What does it take to build a non-profit foundation that aims to reduce the gender inequality gap in South Africa?
Successful entrepreneur and founder of The EssBee Foundation, Shenai Bridglall, shares the mindset she has fostered that has helped her build a business and non-profit foundation side be side, allowing her to fuel her entrepreneurial fire while also making a real and positive impact in her community.
Laying the right foundations
As with any successful venture, you need to blend skills, experience and passion.
Shenai Bridglall grew up and was schooled in Port Shepstone, Kwa-Zulu Natal. She has a Bachelor of Business Science honours degree, and did postgraduate studies in Italy. She then came back to South Africa and completed a Master of Business Science. Shenai was a Miss South Africa 2017 finalist and worked at Google in South Africa and Singapore before giving up her seven-figure salary to start her non-profit organisation and retail conglomerate respectively, The EssBee Foundation and SB Holdings.
Here’s how Shenai views success, and how you can implement these lessons in your own life, business and goals.
What mantra do you live by?
“You are always of value if you value you.” My parents and grandparents instilled values in me throughout my childhood, and this resulted in me always valuing myself as an adult.
By valuing myself, I know that my value does not decrease based on anyone’s inability to see my worth and this has helped me deal with rejection, failure and difficult experiences and challenges in daily life.
If you don’t value yourself, you are more likely to settle for less than you deserve.
If you could change one thing, what would it be and why?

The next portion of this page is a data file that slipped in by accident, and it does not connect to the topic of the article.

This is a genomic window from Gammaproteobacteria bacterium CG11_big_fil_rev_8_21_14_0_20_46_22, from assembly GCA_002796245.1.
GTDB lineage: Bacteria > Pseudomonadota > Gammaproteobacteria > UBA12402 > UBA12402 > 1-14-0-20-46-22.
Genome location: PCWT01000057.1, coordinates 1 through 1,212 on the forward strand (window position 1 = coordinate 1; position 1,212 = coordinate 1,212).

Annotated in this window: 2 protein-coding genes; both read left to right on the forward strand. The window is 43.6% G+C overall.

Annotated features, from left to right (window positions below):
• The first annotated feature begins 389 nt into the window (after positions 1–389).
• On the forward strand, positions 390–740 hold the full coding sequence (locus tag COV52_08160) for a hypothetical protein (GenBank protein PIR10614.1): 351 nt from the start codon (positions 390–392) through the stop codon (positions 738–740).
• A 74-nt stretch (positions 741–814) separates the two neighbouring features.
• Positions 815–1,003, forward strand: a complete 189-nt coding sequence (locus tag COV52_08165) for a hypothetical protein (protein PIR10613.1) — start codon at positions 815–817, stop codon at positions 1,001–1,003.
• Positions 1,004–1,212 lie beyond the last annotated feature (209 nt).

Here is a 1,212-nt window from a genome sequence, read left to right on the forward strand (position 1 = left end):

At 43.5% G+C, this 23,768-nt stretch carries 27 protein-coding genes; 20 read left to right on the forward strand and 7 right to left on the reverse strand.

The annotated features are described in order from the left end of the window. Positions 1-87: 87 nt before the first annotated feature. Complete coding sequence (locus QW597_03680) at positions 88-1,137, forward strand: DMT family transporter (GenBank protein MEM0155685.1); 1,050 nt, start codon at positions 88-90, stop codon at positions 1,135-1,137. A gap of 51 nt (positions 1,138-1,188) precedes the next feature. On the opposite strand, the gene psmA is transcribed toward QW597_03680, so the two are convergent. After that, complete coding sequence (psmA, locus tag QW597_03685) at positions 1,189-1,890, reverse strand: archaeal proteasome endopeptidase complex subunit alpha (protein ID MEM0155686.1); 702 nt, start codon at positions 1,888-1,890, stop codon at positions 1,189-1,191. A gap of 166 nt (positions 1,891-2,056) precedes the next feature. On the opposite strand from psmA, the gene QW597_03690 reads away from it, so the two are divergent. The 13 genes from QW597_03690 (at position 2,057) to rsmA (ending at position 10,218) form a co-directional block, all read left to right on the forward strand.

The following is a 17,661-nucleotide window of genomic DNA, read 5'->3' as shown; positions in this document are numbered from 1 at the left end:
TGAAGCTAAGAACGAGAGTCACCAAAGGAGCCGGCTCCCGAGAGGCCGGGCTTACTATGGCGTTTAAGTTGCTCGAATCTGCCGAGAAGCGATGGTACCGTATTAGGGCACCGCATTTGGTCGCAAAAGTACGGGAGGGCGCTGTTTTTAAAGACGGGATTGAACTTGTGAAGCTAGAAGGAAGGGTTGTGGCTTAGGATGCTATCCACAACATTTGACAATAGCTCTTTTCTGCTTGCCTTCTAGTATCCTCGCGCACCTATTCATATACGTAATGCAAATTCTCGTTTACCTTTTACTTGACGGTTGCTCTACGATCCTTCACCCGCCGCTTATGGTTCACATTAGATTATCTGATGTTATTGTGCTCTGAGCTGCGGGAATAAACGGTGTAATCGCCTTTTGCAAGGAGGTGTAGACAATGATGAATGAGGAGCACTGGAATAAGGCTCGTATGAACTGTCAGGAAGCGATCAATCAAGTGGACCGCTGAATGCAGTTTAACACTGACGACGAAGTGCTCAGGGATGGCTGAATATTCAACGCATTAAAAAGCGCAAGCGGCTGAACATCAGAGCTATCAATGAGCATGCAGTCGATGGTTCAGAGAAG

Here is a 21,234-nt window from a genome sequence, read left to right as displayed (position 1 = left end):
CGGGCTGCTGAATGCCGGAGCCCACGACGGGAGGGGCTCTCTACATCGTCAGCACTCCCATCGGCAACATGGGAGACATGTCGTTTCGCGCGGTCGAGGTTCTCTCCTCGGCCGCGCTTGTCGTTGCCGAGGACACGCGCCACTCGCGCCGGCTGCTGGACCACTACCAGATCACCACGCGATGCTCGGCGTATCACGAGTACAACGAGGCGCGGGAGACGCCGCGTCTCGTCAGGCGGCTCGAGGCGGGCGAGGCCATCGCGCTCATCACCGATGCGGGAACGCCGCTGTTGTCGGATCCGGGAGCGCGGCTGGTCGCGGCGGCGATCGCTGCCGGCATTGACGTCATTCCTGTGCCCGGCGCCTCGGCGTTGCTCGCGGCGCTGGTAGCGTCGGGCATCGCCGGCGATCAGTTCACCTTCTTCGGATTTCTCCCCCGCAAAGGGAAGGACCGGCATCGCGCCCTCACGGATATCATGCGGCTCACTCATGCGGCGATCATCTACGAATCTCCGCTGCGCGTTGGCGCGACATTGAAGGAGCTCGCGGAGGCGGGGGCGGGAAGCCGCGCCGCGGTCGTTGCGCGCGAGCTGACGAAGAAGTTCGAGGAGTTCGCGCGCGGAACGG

Changing something in my life would mean removing a lesson that shaped the person that I am today, so I wouldn’t change anything.
Being human means that we all make mistakes and trying to make mistakes disappear defeats the purpose of learning from them. To improve and come closer to being the best version of yourself, live your honest, true self and accept that you will make mistakes – and that this is okay.
Staying true to yourself and embracing your mistakes can be challenging, but effectively suppressing your true self is even more challenging.
Do you have a daily ritual that positively impacts your success?
Each of my days is so different, so I don’t have a daily ritual that is set in stone per se. The only thing in common about each day is that I wake up between 4 am and 5am every morning. I’ve been doing this since I was a child, so it’s just so natural to me that I don’t even have to set a morning alarm.
Although it’s true that most of the world’s most successful people are early risers, waking up at an arbitrary time early in the morning won’t necessarily help you succeed. It’s what you do with that time that counts.
Waking up early works for me but it doesn’t work for everyone; every person needs to make a thoughtful decision to wake up at the time that’s most productive for them; this is all that matters and will likely lead to their success.
Have you looked up to role models to shape your thoughts and ideas?
I look to a different role model or expert for each aspect of my life, as I see learning from others and their successes and failures as a good way to improve and develop as an individual.
I seek business guidance specific to retail and luxury brand building from Maria Hatzistefanis’s ‘How to Be an Overnight Success’ novel and podcast, for example. I also find it helpful to closely monitor the business decisions made by the leading luxury conglomerates in the world.